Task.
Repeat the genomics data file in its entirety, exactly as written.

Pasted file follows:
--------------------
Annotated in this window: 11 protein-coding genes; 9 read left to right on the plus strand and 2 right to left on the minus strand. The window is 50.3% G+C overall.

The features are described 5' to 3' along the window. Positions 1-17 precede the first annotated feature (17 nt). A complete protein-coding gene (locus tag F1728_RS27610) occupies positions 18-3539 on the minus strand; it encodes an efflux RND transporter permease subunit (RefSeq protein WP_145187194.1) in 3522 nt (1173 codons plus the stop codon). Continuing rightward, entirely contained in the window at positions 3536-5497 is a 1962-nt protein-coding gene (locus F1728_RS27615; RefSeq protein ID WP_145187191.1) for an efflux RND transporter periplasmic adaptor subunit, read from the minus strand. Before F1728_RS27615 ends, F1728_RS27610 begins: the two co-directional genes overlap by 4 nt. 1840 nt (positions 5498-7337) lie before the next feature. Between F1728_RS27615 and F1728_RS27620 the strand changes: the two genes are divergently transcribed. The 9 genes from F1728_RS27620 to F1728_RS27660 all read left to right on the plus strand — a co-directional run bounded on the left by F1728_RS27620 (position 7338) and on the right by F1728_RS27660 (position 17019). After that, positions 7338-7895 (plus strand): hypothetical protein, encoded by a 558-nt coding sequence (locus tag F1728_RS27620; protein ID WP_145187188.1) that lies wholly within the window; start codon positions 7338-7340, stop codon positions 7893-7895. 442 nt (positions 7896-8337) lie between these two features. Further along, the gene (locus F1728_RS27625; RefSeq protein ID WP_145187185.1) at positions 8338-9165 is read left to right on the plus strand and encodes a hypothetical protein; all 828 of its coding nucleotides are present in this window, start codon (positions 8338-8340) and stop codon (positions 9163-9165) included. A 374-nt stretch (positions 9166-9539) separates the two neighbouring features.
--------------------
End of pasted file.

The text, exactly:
Annotated in this window: 11 protein-coding genes; 9 read left to right on the plus strand and 2 right to left on the minus strand. The window is 50.3% G+C overall.

The features are described 5' to 3' along the window. Positions 1-17 precede the first annotated feature (17 nt). A complete protein-coding gene (locus tag F1728_RS27610) occupies positions 18-3539 on the minus strand; it encodes an efflux RND transporter permease subunit (RefSeq protein WP_145187194.1) in 3522 nt (1173 codons plus the stop codon). Continuing rightward, entirely contained in the window at positions 3536-5497 is a 1962-nt protein-coding gene (locus F1728_RS27615; RefSeq protein ID WP_145187191.1) for an efflux RND transporter periplasmic adaptor subunit, read from the minus strand. Before F1728_RS27615 ends, F1728_RS27610 begins: the two co-directional genes overlap by 4 nt. 1840 nt (positions 5498-7337) lie before the next feature. Between F1728_RS27615 and F1728_RS27620 the strand changes: the two genes are divergently transcribed. The 9 genes from F1728_RS27620 to F1728_RS27660 all read left to right on the plus strand — a co-directional run bounded on the left by F1728_RS27620 (position 7338) and on the right by F1728_RS27660 (position 17019). After that, positions 7338-7895 (plus strand): hypothetical protein, encoded by a 558-nt coding sequence (locus tag F1728_RS27620; protein ID WP_145187188.1) that lies wholly within the window; start codon positions 7338-7340, stop codon positions 7893-7895. 442 nt (positions 7896-8337) lie between these two features. Further along, the gene (locus F1728_RS27625; RefSeq protein ID WP_145187185.1) at positions 8338-9165 is read left to right on the plus strand and encodes a hypothetical protein; all 828 of its coding nucleotides are present in this window, start codon (positions 8338-8340) and stop codon (positions 9163-9165) included. A 374-nt stretch (positions 9166-9539) separates the two neighbouring features.